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Walking away from the pity party

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We all get hurt and we all get tired of dealing with the people who hurt us. And I’m guessing most of us have conversations with God like Tevye in “Fiddler on the Roof.” God may not answer us as obviously as a human would, but if we collapse time through journaling and reflection, we may more cle…
By Seth Barnes
We all get hurt and we all get tired of dealing with the people who hurt us. And I’m guessing most of us have conversations with God like Tevye in “Fiddler on the Roof.” God may not answer us as obviously as a human would, but if we collapse time through journaling and reflection, we may more clearly see the reality of the conversation.
 
In my experience communing with the Almighty, he’s much more interested
in the essence of the thought than he is the exact clothes that that thought
wears – the words.
 
Here is an example of a conversation I had with the Almighty years ago just before I started AIM. I was at a low ebb and ready to give up.

“Lord, I am so tired of trying to make a difference. I’m tired of this life of ministry.  I’d really rather do something else that doesn’t cost so much.  What do you want from me?  I’m tired.”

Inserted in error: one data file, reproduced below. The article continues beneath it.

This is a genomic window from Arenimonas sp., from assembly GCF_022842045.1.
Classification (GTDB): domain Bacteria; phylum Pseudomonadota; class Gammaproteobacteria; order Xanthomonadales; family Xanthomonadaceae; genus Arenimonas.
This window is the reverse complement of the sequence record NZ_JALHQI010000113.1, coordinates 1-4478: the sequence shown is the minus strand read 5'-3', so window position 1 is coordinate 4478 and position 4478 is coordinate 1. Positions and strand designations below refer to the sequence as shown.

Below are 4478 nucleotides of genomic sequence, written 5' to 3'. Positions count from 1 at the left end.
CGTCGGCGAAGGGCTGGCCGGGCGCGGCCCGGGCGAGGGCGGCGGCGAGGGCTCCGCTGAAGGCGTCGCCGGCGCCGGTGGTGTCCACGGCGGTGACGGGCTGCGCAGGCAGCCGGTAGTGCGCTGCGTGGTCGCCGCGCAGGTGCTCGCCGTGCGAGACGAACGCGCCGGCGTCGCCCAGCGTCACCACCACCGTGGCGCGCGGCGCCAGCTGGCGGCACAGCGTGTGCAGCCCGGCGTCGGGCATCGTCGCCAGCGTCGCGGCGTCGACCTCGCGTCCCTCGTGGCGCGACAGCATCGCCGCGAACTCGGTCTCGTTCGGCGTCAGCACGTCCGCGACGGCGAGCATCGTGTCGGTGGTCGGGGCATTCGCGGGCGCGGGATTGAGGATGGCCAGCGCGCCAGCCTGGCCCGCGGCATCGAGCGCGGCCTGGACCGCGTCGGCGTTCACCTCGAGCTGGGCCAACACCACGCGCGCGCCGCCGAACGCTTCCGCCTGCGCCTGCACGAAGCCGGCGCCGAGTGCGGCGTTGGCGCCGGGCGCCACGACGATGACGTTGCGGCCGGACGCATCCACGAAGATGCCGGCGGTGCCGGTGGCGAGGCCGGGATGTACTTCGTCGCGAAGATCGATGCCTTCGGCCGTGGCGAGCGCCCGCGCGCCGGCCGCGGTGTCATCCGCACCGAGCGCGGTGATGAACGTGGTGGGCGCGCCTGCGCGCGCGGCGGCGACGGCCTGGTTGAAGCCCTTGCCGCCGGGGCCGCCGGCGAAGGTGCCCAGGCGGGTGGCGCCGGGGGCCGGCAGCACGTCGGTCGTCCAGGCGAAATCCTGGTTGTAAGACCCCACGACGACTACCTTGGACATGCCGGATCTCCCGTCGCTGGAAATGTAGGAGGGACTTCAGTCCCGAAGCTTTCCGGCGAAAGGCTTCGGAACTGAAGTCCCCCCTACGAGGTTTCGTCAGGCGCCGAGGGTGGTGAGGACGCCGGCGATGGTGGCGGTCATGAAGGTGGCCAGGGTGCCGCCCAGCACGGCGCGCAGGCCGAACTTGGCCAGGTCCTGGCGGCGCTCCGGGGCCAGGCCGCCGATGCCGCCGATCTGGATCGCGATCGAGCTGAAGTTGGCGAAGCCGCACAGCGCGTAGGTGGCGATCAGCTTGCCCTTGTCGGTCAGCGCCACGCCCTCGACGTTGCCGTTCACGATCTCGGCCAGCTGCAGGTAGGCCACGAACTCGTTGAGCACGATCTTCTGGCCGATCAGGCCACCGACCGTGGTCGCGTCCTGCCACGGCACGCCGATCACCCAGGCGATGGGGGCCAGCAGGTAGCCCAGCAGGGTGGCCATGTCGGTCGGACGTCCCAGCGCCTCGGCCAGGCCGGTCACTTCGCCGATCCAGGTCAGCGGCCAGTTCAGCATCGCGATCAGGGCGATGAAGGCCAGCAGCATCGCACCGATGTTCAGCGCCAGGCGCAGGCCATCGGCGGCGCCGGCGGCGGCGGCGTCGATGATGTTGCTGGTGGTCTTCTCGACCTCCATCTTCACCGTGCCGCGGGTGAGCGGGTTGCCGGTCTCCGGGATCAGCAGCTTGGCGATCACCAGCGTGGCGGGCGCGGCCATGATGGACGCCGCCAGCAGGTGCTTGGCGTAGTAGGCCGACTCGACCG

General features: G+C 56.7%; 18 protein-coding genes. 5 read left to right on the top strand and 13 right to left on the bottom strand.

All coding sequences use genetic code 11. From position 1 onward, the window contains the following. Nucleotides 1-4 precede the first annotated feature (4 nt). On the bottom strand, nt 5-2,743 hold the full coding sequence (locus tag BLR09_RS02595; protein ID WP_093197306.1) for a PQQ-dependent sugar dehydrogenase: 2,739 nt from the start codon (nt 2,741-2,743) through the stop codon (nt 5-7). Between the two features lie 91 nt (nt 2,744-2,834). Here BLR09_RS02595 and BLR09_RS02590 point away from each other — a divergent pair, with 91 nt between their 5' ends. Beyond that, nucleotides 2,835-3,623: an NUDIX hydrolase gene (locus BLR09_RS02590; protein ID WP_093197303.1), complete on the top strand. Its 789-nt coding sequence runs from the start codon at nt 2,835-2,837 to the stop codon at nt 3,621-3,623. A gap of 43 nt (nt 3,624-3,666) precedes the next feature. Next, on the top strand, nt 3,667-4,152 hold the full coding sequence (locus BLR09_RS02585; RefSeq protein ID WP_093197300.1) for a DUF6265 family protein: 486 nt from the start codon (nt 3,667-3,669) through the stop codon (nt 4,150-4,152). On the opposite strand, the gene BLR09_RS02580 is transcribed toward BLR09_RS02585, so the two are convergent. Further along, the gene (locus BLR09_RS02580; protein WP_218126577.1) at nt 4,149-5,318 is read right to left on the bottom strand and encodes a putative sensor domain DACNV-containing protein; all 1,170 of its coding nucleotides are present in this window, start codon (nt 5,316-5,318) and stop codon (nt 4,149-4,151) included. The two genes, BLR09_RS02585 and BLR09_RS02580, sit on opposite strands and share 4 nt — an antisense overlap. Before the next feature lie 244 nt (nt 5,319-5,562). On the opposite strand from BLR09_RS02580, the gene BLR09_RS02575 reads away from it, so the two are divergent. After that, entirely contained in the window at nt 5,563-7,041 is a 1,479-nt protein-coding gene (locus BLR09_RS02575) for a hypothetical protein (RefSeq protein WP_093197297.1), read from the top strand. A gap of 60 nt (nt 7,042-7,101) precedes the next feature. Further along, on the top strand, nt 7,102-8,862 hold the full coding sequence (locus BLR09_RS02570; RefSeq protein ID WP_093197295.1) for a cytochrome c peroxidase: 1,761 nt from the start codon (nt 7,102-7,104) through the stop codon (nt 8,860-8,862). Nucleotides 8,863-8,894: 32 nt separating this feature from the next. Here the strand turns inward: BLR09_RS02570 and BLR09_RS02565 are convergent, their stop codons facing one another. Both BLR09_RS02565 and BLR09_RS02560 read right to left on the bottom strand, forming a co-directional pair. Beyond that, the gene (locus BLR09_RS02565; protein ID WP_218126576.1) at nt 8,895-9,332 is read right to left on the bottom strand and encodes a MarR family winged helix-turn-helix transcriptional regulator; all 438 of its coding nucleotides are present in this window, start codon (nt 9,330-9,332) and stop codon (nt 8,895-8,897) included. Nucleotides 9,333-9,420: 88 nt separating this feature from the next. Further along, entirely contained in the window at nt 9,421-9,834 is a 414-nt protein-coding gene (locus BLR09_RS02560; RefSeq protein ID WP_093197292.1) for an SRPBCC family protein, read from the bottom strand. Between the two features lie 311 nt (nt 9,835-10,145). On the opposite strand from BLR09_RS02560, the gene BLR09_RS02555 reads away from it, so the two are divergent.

“My son, don’t grow weary in doing good.”
 
“But people have hurt me.  They’ve taken this gift that I’ve wanted to give and they’ve kicked it around like an old soccer ball.  I’m tired.”
 
“You sound like one of my original missionaries who had himself a pity party after I wouldn’t follow his time frame and plan.
 
“Who is that?”
 
“Jonah.”*
 
“Yeah, well this mission work is tough.  Can I try out some other line of work like being a stockbroker or a travel agent?”
 
“Sure you can; I’m into freedom.  Isn’t that what missions work is all about?  Not making people believe, but setting them free so they can believe…just like I’ve set you free now.”

 
*              *             *              *              *              *              *              *              
Talking to yourself can result in a pity party where you’re the only one in attendance. It’s no way to go through life. If you’re tired of that stale conversation with the theme of you bemoaning circumstances you expected to be different, try talking to the Almighty. I suggest getting out your journal, writing down a question, and then writing his response. I’ll share another example of what this looks like tomorrow.
*”This change of plans greatly upset Jonah, and he became very angry. So he complained to the Lord about it: “Didn’t I say
before I left home that you would do this, Lord?”
Jonah 4:1-2

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